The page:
Duration: Two days and two nights
Robert Indiana's famous LOVE statue sums it up pretty nicely: there's a lot to love about art in Philadelphia. The Barnes Foundation reveals one of the most impressive collections of Impressionist and post-Impressionist paintings in the world. Of course, the Philadelphia Museum of Art (and its famous "Rocky" steps) is a must-see, as well as the seemingly endless museums and galleries. But the city's art extends beyond the interior walls to murals and gardens - making the entire city a wealth of art to discover.
A day full of such masterpieces deserves a meal as worthy. Table 31 serves Chef Chris Scarduzio's contemporary interpretations of Italian staples like handcrafted pastas, thin-crust pizzas, steaks and chops. The restaurant is located just off the Parkway in The Comcast Center, Philadelphia's landmark building and the nation's tallest green structure.Read More >
With all the glitter and metal salvage seen at Magic Gardens, it seems fitting that Fork be your dinner stop. Located at 3rd and Market, this nationally acclaimed New American bistro offers delicious food that is seasonal, fresh and inventive. The menu is printed daily and reflects influences from around the world. Part of Fork's allure is its hip, stylish, sophisticated interior. A perfect end to a day that was exactly that.Read More >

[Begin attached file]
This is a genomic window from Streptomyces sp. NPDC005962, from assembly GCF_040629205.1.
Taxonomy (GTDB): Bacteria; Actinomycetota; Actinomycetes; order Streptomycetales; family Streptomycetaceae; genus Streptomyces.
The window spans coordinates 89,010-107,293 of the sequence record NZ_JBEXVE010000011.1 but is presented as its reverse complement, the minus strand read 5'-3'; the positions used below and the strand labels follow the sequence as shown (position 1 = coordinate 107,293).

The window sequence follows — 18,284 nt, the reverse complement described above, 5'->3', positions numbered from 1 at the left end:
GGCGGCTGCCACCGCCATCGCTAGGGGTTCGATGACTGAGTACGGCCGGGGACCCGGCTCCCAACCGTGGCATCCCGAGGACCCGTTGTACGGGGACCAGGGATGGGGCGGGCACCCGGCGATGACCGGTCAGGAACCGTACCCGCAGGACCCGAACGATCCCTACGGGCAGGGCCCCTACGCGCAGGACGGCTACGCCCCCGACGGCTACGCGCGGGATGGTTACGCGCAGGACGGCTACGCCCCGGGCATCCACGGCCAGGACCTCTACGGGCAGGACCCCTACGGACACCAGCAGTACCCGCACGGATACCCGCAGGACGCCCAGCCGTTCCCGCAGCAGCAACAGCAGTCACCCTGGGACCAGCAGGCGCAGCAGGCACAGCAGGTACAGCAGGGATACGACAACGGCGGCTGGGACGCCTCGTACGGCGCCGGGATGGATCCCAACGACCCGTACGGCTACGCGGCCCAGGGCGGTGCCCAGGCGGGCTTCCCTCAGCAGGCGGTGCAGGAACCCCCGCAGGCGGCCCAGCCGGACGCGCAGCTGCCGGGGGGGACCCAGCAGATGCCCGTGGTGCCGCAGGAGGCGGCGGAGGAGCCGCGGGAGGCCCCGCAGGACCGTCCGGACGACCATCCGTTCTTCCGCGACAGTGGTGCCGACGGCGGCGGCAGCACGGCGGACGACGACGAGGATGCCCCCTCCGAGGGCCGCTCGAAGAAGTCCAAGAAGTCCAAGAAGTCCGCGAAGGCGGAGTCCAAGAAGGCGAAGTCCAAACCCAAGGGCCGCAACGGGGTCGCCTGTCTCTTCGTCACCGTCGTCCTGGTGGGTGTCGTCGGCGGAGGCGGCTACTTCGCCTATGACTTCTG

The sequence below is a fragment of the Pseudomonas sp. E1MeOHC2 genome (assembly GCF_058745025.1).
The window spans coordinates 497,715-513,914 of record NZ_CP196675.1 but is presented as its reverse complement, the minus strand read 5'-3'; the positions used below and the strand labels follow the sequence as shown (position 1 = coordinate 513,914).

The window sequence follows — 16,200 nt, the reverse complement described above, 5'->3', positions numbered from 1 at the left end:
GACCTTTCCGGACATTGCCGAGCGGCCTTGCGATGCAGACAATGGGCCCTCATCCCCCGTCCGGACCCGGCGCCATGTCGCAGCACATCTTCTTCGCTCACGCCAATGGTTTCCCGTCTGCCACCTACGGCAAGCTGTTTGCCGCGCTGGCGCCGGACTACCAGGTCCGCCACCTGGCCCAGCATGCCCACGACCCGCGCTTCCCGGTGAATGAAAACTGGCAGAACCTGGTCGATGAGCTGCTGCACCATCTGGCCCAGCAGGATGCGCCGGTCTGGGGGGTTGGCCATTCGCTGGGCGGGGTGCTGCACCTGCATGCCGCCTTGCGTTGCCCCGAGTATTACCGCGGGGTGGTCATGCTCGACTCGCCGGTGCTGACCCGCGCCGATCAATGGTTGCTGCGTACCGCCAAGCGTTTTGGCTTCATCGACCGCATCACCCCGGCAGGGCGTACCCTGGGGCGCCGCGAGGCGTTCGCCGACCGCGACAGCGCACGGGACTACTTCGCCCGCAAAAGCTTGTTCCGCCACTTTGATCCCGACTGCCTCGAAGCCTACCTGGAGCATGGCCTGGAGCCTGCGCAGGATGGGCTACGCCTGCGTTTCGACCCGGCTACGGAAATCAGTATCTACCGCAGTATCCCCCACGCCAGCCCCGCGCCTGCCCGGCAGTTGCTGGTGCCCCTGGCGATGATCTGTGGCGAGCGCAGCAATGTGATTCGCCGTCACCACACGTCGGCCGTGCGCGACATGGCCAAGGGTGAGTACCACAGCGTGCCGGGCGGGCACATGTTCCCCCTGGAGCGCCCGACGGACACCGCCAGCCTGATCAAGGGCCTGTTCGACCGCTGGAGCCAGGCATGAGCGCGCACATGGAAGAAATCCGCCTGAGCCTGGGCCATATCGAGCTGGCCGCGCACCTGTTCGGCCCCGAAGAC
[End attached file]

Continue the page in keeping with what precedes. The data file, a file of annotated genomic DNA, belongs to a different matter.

Between museums, wander over to Boathouse Row. Located along the east bank of the Schuylkill River, Boathouse Row consists of 15 boathouses made to house social and rowing clubs and their racing shells. From the oldest continuosuly existing club in the United States to the oldest women's club, each house has its own history and backstory.
Located at the intersection of 16th Street and John F. Kennedy Boulevard in Center City, John F. Kennedy Plaza serves as the gateway to Benjamin Franklin Parkway and the Museum District. The park earned the nickname LOVE Park because of Robert Indiana's famous LOVE sculpture located there.
Across the street from the main building of the Philadelphia Museum of Art on Fairmount and Pennsylvania Avenues, the Perelman showcases some of the Museum's most colorful and cutting-edge collections within its grand Art Deco facade.
Located on the Benjamin Franklin Parkway, this museum includes over one hundred sculptures and bronze casts from Auguste Rodin. The largest outside of Paris, this collection features bronze casts of the artist's greatest works, including "The Thinker," "The Burghers of Calais" and "The Gates of Hell."